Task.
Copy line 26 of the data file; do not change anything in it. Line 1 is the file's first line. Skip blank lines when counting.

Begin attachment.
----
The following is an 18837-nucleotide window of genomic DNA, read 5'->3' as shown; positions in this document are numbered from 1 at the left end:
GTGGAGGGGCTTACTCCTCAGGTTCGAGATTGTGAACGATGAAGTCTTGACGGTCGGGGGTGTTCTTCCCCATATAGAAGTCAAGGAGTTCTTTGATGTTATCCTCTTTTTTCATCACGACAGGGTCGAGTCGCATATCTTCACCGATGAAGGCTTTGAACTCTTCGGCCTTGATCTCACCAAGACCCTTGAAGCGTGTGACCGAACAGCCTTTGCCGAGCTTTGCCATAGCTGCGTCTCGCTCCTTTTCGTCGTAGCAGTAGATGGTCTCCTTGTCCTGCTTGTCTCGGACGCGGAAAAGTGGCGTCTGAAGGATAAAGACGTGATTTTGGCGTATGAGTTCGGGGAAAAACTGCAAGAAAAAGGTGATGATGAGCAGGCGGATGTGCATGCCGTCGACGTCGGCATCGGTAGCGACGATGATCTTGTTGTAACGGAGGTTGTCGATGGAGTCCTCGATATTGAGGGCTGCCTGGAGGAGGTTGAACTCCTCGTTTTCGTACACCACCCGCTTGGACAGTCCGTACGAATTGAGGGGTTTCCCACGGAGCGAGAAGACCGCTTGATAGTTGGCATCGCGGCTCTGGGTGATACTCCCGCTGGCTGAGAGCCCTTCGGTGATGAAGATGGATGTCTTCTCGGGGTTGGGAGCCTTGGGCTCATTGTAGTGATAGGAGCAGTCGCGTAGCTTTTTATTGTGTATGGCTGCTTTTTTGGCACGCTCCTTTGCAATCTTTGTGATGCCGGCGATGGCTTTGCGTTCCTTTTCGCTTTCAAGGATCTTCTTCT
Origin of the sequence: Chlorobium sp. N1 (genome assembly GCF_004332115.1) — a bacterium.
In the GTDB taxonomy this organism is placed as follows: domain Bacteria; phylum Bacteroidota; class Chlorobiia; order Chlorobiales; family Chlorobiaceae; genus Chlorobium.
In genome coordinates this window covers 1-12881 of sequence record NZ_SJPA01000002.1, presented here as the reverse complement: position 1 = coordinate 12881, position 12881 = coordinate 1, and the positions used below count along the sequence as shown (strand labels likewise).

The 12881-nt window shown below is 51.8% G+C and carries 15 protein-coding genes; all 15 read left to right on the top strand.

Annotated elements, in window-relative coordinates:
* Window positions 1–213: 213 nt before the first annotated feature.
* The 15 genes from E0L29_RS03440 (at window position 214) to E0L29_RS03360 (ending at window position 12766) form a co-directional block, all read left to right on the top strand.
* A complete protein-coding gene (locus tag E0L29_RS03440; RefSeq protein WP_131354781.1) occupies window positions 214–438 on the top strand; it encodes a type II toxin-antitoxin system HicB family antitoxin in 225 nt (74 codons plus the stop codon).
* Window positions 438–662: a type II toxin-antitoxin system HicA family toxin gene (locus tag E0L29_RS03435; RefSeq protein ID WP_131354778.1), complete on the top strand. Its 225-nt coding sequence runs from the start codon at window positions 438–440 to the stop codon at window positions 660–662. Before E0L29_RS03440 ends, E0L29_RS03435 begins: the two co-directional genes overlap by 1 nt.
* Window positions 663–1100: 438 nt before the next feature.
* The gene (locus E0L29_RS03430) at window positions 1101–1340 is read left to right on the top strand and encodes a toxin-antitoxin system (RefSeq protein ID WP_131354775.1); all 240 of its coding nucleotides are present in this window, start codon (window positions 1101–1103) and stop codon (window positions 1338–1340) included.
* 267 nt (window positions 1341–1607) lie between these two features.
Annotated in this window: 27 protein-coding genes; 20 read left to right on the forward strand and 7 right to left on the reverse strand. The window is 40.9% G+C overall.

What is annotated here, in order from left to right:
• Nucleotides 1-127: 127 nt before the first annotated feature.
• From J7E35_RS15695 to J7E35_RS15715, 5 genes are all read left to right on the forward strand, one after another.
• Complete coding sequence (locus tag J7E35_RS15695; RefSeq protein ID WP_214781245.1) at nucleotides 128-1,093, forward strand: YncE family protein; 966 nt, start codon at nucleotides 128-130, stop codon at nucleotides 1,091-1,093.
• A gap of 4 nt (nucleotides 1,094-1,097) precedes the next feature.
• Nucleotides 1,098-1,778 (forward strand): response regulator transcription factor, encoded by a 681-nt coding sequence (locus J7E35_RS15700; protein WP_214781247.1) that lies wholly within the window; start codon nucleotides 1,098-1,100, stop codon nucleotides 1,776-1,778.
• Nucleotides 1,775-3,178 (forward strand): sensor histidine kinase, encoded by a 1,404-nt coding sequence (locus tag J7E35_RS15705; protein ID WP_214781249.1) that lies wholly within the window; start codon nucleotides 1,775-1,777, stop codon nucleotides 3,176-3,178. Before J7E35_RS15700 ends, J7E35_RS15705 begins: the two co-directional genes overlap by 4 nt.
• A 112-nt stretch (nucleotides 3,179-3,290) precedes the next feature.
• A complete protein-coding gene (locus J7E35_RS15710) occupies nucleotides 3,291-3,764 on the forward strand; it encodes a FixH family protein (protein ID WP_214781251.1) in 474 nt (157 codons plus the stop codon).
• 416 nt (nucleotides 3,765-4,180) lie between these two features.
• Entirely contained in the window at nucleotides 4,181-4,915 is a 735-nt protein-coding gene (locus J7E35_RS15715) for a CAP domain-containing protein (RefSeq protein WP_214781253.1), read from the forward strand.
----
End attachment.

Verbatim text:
• Entirely contained in the window at nucleotides 4,181-4,915 is a 735-nt protein-coding gene (locus J7E35_RS15715) for a CAP domain-containing protein (RefSeq protein WP_214781253.1), read from the forward strand.